10 Ways to Improve Your Emotional Intelligence 

 

Leaders and CEOs need to manage the mood and prevailing atmospheres of their organizations. As a matter of fact, when I am doing interviews with staff about current conditions at companies, one of the first questions I ask is: “What’s the mood like around here lately?” Our most successful clients accomplish great atmospheres in their organizations by using a blend of psychological skills known as Emotional Intelligence.

They are very self-aware and empathetic. They do a great job of self-regulating their own emotions during employee and customer interactions while simultaneously reading how others feel and gauging constantly their organization’s emotional state. How do you improve these emotional intelligence skillsets? Today, we have listed for you 10 different ways to improve in this area.

Successful leaders accomplish great atmospheres in their organizations by using a blend of psychological skills known as Emotional Intelligence

1. Journal Every Day

Every day spend some time reflecting on how your emotions impact your goals, motivations, skills and vision. Be as honest with yourself as possible because this is an opportunity to grow and to learn more about yourself. After you do this for a few months, you should be able to identify patterns and trends in your thoughts, emotions, and behavior. Spend some time with your coach/trusted advisor and discuss your findings. With this data, you can develop a plan to address the things you feel may be hindering you from your goals.

2. Capture and Identify Triggers

A couple of times per day, ideally morning and evening, reflect on the connection between your emotions and your actions. When you identify a negative trigger, come up with three alternative responses you could utilize instead of the reactions you used previously when that trigger happens.

3. Exercise at Least Three Times Weekly

When you employ a regular physical routine, you increase your ability to manage your emotions more effectively and also increase your ability to relax. Physical exertion produces chemicals in your brain which can improve your mood and make you feel more relaxed. Your brain releases these feel-good chemicals called endorphins throughout your body.

4. Practice Mindfulness

Quiet daily reflection, as we have mentioned previously, is a powerful tool to help you increase your emotional intelligence. Add to that two more: Meditation and Tai Chi. These three can help your mindfulness and that is nothing more than slowing down your mind and body to give yourself a break from emotional trauma. When you are practicing any or all three, consider not only what you are feeling, but also how these emotions came to be and if they are serving you well. Ask yourself during your meditation, “What is the worst that can happen?” This can help you reframe things into a proper perspective.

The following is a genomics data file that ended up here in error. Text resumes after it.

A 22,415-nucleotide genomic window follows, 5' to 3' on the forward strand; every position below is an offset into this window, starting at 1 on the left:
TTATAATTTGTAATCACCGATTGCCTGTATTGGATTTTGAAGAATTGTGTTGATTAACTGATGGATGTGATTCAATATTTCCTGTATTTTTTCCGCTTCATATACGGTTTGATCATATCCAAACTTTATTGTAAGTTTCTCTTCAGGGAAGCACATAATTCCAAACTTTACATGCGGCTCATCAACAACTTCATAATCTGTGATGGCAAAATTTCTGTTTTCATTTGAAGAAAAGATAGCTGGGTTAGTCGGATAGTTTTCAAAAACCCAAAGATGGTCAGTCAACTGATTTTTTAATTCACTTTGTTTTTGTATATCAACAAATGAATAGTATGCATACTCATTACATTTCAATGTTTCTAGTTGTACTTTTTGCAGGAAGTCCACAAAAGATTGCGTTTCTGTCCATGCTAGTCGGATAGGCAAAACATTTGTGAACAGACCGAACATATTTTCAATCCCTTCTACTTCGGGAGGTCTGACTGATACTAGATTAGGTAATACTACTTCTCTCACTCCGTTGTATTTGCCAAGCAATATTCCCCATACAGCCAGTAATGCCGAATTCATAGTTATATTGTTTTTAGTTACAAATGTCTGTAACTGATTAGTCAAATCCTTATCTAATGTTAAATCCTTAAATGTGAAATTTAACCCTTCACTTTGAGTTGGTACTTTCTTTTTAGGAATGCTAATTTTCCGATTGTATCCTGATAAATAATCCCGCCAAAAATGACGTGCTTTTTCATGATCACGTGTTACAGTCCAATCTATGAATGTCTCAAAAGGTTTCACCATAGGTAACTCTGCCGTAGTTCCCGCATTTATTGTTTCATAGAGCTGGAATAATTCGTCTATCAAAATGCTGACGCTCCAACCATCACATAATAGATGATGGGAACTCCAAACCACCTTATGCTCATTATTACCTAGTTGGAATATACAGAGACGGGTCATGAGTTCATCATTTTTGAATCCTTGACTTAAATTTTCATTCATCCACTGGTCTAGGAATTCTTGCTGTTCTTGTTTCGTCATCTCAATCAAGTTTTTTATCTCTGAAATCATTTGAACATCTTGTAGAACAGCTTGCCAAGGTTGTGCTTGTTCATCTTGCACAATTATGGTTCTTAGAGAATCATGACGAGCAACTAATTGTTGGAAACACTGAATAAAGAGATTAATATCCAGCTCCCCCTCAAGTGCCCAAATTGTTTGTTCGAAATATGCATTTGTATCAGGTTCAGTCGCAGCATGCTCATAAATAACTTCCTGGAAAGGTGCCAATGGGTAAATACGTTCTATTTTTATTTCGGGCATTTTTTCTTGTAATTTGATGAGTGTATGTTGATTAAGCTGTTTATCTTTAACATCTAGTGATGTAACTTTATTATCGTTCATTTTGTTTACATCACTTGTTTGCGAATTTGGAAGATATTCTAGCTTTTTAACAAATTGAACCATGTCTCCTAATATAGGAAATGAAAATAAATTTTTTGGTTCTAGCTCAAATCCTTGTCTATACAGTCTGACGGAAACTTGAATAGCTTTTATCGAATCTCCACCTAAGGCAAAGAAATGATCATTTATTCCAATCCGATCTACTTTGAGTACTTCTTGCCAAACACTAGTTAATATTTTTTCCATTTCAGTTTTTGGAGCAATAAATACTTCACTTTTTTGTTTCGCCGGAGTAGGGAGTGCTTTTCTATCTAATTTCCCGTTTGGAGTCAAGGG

5. Make Sure to Document Your EQ Goals

Once you have identified your specific emotional intelligence goals which will help you to improve, revisit them regularly to make sure you are on track to achievement. You can put these into your journal or on a calendar to make them visible and before your eyes at all times. Make use of this ritual so you can review goals and targets every day. Also, when you hit them, be sure to do a celebration and reward of some kind for yourself.

6. Make Your Vision Plain and Visible

As you consider your journey to accomplish your goals and what your end game will look like, print out and cut out pictures to create a vision board for yourself. Create a desktop photo for your computer and/or cell phone to help keep your vision in front of you all the time. Seeing your end game daily helps you to keep your goals and your progress top of mind.

7. Predict Your Responses with High Accuracy

Become your best prediction index. Ask yourself how people will respond to your gestures or statements and do the same with yourself. If you know how you have responded badly to certain statements in the past, train and discipline yourself to respond differently or also to ignore them. When you are anticipating their feelings and yours, you are considering potential alternative responses as well. Being socially aware and adaptive will help you be more successful in communicating with others in achieving your goals and helping them achieve theirs. Create win-win situations as you accurately anticipate and predict emotional responses and reactions in communications.

8. Focused Observations

According to many research studies, much of our communication is sent through non-verbals and body language. Probably, taking all the data into consideration, the average is above 50%. This includes facial expressions, hand movements, nervous ticks, and posture. When you discipline yourself to notice and focus to some of these communications cues, this can create insights into the feelings, thoughts, and emotions of the person whom you are communicating with. As with all emotional intelligence exercises, you must focus on your own non-verbals as well.

9. Seek Commonality

When you are curious about other people and their well-being, it is always profitable to you. Identify and appreciate what makes a person interesting. Train yourself to be curious and ask good questions while actively listening. Make comments on areas where you may have a common interest and also in areas in which you know nothing. Tell yourself, every interaction you have is an opportunity.

10. Keep Your Eyes Engaged

Strong eye contact demonstrates your focus and attention to the other person. It also shows respect and caring. Remind yourself to stay off your phone or computer during human interactions and keep making eye contact. Use expressions that show you are interested by using your eyebrows or maybe leaning in. Remember, communication is much more than just a word exchange.

 

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